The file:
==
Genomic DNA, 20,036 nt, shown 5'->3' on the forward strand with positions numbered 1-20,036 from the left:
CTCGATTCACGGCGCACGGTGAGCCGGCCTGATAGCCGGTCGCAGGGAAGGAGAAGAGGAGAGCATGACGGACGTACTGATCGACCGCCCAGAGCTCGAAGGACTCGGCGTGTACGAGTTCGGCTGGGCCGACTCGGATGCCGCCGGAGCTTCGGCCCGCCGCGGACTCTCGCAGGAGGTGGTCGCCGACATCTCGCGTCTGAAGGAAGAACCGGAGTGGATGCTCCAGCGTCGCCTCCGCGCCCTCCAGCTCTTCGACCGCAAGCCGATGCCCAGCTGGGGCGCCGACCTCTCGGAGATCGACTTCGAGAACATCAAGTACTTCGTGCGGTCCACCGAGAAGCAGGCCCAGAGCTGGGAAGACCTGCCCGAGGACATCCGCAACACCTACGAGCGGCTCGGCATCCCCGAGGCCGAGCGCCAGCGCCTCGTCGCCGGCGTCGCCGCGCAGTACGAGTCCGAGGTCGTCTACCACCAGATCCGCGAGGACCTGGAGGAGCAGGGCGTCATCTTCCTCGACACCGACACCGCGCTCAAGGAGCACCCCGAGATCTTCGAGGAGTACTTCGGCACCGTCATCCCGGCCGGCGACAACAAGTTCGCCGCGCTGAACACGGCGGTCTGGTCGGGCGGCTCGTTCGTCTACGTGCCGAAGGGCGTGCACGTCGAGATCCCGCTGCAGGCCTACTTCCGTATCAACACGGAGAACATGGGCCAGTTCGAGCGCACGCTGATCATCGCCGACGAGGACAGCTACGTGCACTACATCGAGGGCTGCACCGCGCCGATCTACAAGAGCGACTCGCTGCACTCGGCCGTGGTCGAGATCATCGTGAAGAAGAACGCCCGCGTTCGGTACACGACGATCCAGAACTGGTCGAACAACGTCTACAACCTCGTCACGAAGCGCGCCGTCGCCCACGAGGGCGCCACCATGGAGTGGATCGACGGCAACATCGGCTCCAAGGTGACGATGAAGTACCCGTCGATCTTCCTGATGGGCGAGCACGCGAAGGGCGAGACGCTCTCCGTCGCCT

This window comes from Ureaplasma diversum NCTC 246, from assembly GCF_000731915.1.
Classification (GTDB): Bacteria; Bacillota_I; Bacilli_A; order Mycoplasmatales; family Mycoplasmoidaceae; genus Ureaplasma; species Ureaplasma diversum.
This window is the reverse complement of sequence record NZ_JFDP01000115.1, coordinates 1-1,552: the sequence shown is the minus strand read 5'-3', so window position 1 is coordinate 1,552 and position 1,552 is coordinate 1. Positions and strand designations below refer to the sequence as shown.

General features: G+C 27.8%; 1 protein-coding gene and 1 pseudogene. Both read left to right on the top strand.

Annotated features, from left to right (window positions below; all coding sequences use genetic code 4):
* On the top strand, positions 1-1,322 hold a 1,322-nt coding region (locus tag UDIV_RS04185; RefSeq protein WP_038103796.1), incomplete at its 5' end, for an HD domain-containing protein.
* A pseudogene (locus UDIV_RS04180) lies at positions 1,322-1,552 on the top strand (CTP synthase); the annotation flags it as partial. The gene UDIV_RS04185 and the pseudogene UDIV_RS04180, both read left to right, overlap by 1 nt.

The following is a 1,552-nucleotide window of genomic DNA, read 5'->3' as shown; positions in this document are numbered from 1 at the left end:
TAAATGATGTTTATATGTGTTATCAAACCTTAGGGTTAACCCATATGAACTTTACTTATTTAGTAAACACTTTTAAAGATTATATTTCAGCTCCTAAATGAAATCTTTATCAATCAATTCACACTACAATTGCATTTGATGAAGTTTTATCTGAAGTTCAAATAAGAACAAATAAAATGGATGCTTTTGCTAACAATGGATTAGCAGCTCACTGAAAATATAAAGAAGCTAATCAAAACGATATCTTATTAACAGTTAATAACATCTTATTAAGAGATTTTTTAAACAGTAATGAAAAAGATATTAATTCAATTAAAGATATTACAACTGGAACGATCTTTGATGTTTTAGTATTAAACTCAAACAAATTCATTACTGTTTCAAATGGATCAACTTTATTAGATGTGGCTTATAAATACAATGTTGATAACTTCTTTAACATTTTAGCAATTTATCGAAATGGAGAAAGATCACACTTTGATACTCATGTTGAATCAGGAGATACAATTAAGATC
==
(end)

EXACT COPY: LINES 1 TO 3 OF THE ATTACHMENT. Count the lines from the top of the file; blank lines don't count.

Genomic DNA, 20,036 nt, shown 5'->3' on the forward strand with positions numbered 1-20,036 from the left:
CTCGATTCACGGCGCACGGTGAGCCGGCCTGATAGCCGGTCGCAGGGAAGGAGAAGAGGAGAGCATGACGGACGTACTGATCGACCGCCCAGAGCTCGAAGGACTCGGCGTGTACGAGTTCGGCTGGGCCGACTCGGATGCCGCCGGAGCTTCGGCCCGCCGCGGACTCTCGCAGGAGGTGGTCGCCGACATCTCGCGTCTGAAGGAAGAACCGGAGTGGATGCTCCAGCGTCGCCTCCGCGCCCTCCAGCTCTTCGACCGCAAGCCGATGCCCAGCTGGGGCGCCGACCTCTCGGAGATCGACTTCGAGAACATCAAGTACTTCGTGCGGTCCACCGAGAAGCAGGCCCAGAGCTGGGAAGACCTGCCCGAGGACATCCGCAACACCTACGAGCGGCTCGGCATCCCCGAGGCCGAGCGCCAGCGCCTCGTCGCCGGCGTCGCCGCGCAGTACGAGTCCGAGGTCGTCTACCACCAGATCCGCGAGGACCTGGAGGAGCAGGGCGTCATCTTCCTCGACACCGACACCGCGCTCAAGGAGCACCCCGAGATCTTCGAGGAGTACTTCGGCACCGTCATCCCGGCCGGCGACAACAAGTTCGCCGCGCTGAACACGGCGGTCTGGTCGGGCGGCTCGTTCGTCTACGTGCCGAAGGGCGTGCACGTCGAGATCCCGCTGCAGGCCTACTTCCGTATCAACACGGAGAACATGGGCCAGTTCGAGCGCACGCTGATCATCGCCGACGAGGACAGCTACGTGCACTACATCGAGGGCTGCACCGCGCCGATCTACAAGAGCGACTCGCTGCACTCGGCCGTGGTCGAGATCATCGTGAAGAAGAACGCCCGCGTTCGGTACACGACGATCCAGAACTGGTCGAACAACGTCTACAACCTCGTCACGAAGCGCGCCGTCGCCCACGAGGGCGCCACCATGGAGTGGATCGACGGCAACATCGGCTCCAAGGTGACGATGAAGTACCCGTCGATCTTCCTGATGGGCGAGCACGCGAAGGGCGAGACGCTCTCCGTCGCCT

This window comes from Ureaplasma diversum NCTC 246, from assembly GCF_000731915.1.